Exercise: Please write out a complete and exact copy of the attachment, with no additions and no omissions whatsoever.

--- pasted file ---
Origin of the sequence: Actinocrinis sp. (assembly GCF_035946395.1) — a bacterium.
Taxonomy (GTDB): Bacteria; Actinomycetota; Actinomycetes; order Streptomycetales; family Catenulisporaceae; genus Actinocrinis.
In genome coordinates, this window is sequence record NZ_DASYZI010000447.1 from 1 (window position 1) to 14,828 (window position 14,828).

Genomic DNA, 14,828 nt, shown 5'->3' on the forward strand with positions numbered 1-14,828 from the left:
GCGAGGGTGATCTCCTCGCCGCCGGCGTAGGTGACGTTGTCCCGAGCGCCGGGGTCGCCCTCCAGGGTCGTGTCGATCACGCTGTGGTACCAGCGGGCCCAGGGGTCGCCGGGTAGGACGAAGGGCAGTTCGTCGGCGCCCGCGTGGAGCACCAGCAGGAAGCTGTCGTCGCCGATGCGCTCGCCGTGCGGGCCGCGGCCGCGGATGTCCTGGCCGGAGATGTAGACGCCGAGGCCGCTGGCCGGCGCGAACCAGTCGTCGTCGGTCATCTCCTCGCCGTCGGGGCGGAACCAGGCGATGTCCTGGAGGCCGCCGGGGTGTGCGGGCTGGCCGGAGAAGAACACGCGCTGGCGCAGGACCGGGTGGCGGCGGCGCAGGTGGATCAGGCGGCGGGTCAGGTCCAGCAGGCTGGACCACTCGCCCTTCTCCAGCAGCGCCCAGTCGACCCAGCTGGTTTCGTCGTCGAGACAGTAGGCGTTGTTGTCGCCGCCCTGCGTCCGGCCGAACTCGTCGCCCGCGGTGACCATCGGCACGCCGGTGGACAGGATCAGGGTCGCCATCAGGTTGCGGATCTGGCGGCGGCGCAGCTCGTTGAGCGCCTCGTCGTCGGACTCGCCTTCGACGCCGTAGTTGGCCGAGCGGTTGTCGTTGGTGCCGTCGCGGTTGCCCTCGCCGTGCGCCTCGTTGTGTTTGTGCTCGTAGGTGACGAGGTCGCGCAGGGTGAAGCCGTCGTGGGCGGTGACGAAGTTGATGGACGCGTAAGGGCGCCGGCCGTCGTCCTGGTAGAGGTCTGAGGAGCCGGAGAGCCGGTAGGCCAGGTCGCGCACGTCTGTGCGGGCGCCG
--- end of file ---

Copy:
Origin of the sequence: Actinocrinis sp. (assembly GCF_035946395.1) — a bacterium.
Taxonomy (GTDB): Bacteria; Actinomycetota; Actinomycetes; order Streptomycetales; family Catenulisporaceae; genus Actinocrinis.
In genome coordinates, this window is sequence record NZ_DASYZI010000447.1 from 1 (window position 1) to 14,828 (window position 14,828).

Genomic DNA, 14,828 nt, shown 5'->3' on the forward strand with positions numbered 1-14,828 from the left:
GCGAGGGTGATCTCCTCGCCGCCGGCGTAGGTGACGTTGTCCCGAGCGCCGGGGTCGCCCTCCAGGGTCGTGTCGATCACGCTGTGGTACCAGCGGGCCCAGGGGTCGCCGGGTAGGACGAAGGGCAGTTCGTCGGCGCCCGCGTGGAGCACCAGCAGGAAGCTGTCGTCGCCGATGCGCTCGCCGTGCGGGCCGCGGCCGCGGATGTCCTGGCCGGAGATGTAGACGCCGAGGCCGCTGGCCGGCGCGAACCAGTCGTCGTCGGTCATCTCCTCGCCGTCGGGGCGGAACCAGGCGATGTCCTGGAGGCCGCCGGGGTGTGCGGGCTGGCCGGAGAAGAACACGCGCTGGCGCAGGACCGGGTGGCGGCGGCGCAGGTGGATCAGGCGGCGGGTCAGGTCCAGCAGGCTGGACCACTCGCCCTTCTCCAGCAGCGCCCAGTCGACCCAGCTGGTTTCGTCGTCGAGACAGTAGGCGTTGTTGTCGCCGCCCTGCGTCCGGCCGAACTCGTCGCCCGCGGTGACCATCGGCACGCCGGTGGACAGGATCAGGGTCGCCATCAGGTTGCGGATCTGGCGGCGGCGCAGCTCGTTGAGCGCCTCGTCGTCGGACTCGCCTTCGACGCCGTAGTTGGCCGAGCGGTTGTCGTTGGTGCCGTCGCGGTTGCCCTCGCCGTGCGCCTCGTTGTGTTTGTGCTCGTAGGTGACGAGGTCGCGCAGGGTGAAGCCGTCGTGGGCGGTGACGAAGTTGATGGACGCGTAAGGGCGCCGGCCGTCGTCCTGGTAGAGGTCTGAGGAGCCGGAGAGCCGGTAGGCCAGGTCGCGCACGTCTGTGCGGGCGCCG